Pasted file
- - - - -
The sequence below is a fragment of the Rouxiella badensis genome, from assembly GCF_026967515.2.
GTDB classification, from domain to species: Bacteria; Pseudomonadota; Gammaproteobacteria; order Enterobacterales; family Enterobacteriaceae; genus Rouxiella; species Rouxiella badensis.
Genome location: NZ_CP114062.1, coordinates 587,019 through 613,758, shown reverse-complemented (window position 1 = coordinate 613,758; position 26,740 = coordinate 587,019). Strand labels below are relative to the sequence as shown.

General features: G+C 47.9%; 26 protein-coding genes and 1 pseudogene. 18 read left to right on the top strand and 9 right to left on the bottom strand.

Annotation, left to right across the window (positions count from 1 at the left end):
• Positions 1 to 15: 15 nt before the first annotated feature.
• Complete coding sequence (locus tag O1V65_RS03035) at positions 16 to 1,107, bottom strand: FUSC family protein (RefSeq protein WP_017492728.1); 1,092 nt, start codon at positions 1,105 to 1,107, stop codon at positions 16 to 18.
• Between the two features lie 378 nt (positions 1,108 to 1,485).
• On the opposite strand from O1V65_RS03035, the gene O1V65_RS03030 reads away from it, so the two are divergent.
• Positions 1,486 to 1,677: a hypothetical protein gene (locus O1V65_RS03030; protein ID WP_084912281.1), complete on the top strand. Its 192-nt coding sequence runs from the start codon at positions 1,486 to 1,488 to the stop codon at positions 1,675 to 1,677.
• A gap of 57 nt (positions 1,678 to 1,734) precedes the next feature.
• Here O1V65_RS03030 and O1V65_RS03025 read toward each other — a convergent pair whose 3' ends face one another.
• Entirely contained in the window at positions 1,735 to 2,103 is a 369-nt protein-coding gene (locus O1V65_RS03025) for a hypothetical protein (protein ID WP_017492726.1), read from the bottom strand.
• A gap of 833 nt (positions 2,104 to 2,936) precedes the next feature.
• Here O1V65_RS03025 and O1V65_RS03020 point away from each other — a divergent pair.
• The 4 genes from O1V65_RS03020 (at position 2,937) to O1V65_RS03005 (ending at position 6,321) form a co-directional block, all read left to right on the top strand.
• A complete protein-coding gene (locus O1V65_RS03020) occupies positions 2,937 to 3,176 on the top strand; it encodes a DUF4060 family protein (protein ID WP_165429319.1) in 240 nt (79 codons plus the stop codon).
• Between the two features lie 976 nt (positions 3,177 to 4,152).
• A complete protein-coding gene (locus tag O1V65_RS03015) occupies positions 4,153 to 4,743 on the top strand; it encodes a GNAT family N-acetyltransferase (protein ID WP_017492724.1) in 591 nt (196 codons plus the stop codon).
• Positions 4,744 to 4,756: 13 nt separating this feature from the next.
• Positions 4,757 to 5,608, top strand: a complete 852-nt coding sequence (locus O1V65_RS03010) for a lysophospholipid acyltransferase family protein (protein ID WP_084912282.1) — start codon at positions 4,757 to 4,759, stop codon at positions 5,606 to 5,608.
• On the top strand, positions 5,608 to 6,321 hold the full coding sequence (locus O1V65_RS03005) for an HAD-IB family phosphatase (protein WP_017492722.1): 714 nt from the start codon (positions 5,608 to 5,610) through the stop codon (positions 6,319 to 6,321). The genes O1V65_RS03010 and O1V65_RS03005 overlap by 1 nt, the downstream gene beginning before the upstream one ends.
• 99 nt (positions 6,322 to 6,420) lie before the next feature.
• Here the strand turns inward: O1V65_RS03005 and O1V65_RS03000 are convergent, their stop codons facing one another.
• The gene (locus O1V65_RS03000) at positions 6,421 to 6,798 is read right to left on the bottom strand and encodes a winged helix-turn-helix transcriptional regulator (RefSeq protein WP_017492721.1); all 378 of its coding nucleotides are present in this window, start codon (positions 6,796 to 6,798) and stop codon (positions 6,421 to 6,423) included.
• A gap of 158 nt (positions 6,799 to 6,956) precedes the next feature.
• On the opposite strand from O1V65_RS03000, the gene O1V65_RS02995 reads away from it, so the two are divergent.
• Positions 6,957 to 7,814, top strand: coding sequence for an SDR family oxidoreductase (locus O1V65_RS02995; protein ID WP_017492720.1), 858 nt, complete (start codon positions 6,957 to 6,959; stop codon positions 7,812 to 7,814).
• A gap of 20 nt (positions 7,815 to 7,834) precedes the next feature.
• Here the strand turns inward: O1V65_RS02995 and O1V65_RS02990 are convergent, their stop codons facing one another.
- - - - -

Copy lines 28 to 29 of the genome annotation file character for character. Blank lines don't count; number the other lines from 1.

• Positions 6,957 to 7,814, top strand: coding sequence for an SDR family oxidoreductase (locus O1V65_RS02995; protein ID WP_017492720.1), 858 nt, complete (start codon positions 6,957 to 6,959; stop codon positions 7,812 to 7,814).
• A gap of 20 nt (positions 7,815 to 7,834) precedes the next feature.